After-School "JAM" Sessions
As important to what happens inside a classroom is what happens after school. The NEA and the arts council collaborated on another component that gives young people a chance to test their skills with master traditional artists/teachers. The master artists tutor students in the intricacies of playing fiddle, guitar, banjo, mandolin, bass or dulcimer. The Junior Appalachian Musicians (JAM) program is for fifth through eighth graders and employs a time-honored mountain tradition of musicians coming together to play and learn from each other. In this case, children with varying degrees of musical skill join with local musicians for instruction and music making after school. In Allegheny County, program evaluators summarized their success this way:
"JAM has brought so much to the lives of everyone involved. There is a renewed interest in family history -- who played what instrument -- and family groups who usually don't attend school functions showed up for JAM concerts. Older musicians in the community are welcoming the kids into events and are beginning to develop relationships with the students. Several have donated instruments to promising young players."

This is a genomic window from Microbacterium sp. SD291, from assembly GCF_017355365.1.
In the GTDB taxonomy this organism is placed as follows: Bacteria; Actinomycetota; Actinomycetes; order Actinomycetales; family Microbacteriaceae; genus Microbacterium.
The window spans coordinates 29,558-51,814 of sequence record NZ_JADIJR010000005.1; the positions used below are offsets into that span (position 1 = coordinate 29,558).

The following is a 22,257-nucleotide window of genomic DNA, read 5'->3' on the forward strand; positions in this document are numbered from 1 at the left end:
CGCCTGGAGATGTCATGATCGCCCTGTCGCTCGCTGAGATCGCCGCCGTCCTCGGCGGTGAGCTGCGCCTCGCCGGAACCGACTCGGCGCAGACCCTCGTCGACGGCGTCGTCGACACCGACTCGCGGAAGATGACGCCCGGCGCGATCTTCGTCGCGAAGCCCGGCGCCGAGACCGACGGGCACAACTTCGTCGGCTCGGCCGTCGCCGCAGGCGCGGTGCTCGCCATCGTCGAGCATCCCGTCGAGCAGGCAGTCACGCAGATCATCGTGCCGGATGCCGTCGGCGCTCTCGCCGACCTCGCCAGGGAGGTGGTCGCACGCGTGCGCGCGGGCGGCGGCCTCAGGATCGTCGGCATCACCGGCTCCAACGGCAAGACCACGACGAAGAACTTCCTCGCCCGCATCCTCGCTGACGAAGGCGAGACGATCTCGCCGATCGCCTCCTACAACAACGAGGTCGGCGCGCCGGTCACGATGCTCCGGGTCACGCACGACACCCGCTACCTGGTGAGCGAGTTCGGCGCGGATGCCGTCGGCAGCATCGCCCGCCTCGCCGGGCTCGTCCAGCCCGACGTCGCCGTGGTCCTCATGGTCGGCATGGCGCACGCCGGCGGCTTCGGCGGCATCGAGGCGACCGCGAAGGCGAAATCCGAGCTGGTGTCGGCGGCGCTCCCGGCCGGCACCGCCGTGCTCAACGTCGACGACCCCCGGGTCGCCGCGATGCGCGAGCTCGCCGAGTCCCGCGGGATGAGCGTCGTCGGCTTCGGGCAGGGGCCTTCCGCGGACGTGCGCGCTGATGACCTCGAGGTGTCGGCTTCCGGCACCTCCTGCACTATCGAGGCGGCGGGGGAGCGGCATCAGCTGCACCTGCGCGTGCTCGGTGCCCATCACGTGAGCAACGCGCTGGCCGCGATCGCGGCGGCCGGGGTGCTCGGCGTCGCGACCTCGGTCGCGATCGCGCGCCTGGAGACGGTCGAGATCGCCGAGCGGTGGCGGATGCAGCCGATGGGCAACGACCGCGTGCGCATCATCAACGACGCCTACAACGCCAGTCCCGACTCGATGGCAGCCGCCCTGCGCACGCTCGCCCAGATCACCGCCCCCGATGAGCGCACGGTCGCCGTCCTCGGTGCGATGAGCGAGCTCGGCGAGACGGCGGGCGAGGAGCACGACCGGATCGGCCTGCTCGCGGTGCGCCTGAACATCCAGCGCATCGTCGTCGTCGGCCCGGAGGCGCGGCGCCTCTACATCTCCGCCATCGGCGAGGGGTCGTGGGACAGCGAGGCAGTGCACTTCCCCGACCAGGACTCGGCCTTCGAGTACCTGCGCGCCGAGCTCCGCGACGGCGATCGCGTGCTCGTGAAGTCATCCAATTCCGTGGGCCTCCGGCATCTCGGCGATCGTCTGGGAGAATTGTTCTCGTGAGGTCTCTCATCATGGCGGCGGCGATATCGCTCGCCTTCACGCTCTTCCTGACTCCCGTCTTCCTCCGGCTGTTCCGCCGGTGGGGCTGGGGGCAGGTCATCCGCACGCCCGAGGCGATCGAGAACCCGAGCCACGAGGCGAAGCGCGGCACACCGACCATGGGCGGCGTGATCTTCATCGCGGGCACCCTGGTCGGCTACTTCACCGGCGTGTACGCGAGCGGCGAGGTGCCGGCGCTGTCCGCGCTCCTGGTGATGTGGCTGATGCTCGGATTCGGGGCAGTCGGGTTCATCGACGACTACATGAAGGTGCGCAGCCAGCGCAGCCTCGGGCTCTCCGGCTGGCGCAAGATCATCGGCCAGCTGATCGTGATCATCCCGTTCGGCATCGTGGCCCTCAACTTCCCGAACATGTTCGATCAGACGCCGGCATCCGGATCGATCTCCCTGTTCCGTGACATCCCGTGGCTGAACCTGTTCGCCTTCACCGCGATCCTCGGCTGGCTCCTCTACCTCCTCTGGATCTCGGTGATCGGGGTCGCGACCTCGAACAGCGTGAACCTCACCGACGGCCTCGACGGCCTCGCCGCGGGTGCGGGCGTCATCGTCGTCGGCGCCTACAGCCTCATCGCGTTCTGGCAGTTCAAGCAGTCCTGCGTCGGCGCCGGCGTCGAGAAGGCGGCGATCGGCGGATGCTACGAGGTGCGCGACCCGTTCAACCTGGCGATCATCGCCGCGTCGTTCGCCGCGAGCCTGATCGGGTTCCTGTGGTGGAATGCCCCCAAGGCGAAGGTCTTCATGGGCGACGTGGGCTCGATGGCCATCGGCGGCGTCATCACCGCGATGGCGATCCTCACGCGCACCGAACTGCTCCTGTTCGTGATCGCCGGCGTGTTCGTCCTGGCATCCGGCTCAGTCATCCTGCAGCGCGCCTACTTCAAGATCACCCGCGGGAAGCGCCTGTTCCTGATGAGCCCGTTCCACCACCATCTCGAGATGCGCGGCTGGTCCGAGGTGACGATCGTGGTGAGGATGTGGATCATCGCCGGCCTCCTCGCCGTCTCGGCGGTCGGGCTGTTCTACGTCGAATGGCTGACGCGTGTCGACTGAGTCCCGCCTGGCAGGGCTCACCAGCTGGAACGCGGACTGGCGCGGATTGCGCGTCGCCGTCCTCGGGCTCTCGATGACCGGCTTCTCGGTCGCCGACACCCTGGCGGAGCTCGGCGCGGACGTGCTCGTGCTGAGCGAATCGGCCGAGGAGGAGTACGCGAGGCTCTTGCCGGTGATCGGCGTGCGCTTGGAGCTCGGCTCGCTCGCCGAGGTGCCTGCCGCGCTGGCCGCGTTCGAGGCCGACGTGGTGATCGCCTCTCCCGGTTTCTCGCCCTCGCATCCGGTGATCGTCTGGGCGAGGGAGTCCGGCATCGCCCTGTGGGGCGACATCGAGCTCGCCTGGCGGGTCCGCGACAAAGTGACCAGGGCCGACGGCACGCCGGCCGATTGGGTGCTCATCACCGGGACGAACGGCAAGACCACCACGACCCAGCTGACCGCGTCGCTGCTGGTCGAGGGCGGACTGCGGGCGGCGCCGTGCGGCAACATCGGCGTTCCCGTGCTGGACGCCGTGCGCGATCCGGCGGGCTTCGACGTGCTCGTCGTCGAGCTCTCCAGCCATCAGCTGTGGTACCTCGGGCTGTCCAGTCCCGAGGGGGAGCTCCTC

Students learn from local musicians to play fiddle, banjo, dulcimer and other instruments that bring their musical heritage alive. Photo: Sydney Brown
Partnerships Expand Program's Reach
The success of CMC and JAM relies on collaborations that were catalyzed in part by financial support from the Challenge America program and by the arts council's expertise. The first pilot CMC project in 1999 involved art council staff and the University of North Carolina faculty in working with teachers and artists to plan and develop units of study that integrate the musical traditions of the community. As such, CMC was not designed to be a one-size-fits-all template, but rather a program that fits the values of the Blue Ridge Heritage Initiative -- locally driven and developed. Dwight Rogers, a faculty member of the UNC School of Education and one of the co-directors of CMC, says, "The CMC project has reinvigorated children's desire to learn and rekindled teachers' and parents' interest in the traditions of their local communities."